I’m just glad nobody took them by North Campus after the game.

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Filed under Georgia Football, Recruiting

“I’m perturbed at that call.”

If you’ll recall, Stewart Mandel used one of his recent mailbags to ponder the musical question why do the heathen rage about Notre Dame?.  One of the reasons he came up with was this:

Their coach is a (perceived) S.O.B. I don’t remember a whole lot of venom toward the Irish when Bob Davie and Tyrone Willingham were coaching them. But from the minute Charlie Weis arrived on campus and announced his intent to out-scheme all comers — then received a big, fact contract for almost beating USC — he became a villain. While he’s changed his tone considerably the past couple of years, first impressions are hard to shake.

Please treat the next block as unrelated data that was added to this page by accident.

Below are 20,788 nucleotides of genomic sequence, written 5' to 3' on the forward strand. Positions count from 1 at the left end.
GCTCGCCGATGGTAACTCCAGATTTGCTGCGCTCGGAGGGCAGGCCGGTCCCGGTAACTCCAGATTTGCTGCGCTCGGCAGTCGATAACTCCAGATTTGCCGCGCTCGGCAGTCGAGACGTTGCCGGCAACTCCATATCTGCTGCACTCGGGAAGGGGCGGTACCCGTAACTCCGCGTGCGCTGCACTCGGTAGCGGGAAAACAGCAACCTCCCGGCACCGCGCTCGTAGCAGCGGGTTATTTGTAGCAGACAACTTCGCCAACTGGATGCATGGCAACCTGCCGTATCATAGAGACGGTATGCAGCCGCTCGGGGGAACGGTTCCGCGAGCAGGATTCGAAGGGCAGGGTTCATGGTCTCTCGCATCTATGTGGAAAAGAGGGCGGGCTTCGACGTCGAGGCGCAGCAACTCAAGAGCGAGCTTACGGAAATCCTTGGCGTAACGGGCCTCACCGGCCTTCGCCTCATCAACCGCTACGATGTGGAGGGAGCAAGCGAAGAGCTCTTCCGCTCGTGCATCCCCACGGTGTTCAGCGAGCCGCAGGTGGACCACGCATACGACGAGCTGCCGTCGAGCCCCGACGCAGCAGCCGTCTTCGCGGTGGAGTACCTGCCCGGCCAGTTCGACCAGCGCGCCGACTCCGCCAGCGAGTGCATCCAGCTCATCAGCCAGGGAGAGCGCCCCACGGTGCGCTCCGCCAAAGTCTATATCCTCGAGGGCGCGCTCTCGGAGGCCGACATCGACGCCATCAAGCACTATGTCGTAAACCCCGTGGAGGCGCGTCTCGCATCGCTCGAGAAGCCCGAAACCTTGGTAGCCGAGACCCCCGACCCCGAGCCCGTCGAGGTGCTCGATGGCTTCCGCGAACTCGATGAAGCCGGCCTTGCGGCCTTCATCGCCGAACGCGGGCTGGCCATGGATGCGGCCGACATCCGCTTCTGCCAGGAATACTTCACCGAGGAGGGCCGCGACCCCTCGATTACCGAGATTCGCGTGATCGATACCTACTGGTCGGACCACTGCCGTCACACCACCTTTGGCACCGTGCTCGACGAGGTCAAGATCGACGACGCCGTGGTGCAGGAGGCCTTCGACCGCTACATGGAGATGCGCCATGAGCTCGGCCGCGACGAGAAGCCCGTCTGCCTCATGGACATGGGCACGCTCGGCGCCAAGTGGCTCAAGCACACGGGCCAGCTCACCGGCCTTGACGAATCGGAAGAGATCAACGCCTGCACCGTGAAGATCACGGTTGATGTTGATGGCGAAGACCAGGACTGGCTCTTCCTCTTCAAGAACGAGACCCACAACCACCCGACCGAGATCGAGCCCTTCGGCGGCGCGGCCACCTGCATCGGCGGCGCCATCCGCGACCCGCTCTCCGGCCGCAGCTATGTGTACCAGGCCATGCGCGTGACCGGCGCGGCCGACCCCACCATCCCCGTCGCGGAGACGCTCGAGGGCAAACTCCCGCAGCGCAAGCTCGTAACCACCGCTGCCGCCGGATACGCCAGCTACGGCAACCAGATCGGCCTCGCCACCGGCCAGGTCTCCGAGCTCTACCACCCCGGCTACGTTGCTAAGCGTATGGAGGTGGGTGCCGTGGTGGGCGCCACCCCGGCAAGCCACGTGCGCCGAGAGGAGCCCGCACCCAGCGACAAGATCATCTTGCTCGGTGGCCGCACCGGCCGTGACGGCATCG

First impressions?  More like first, second and last impressions.  Here’s something Weis had to say in the wake of last week’s loss at Michigan.

Charlie Weis didn’t want to spend his Sunday press conference discussing the part officiating played in Notre Dame’s 38-34 loss to Michigan. The Irish coach could talk about Michael Floyd being expected to play this coming weekend, despite 15 stitches to his knee. He could talk about potential changes in defensive schemes.

He could talk about going with passes late in the game instead of killing clock and burning the Wolverines’ timeouts via the run. Weis could talk about all that, because, as he said, “What you don’t want to do is come out after a game that’s hard-fought by both teams and use the officials as a scapegoat.”

But, you know, about those refs…

“I have to be careful when I say this – I have Big Ten officials coming in this week again,” Weis said Sunday. “But that game left a lot to be desired.”

Nothing like showing a little class in defeat.  But I guess it’s easier to question the officiating than it is to defend your last minute playcalling.

**********************************************************************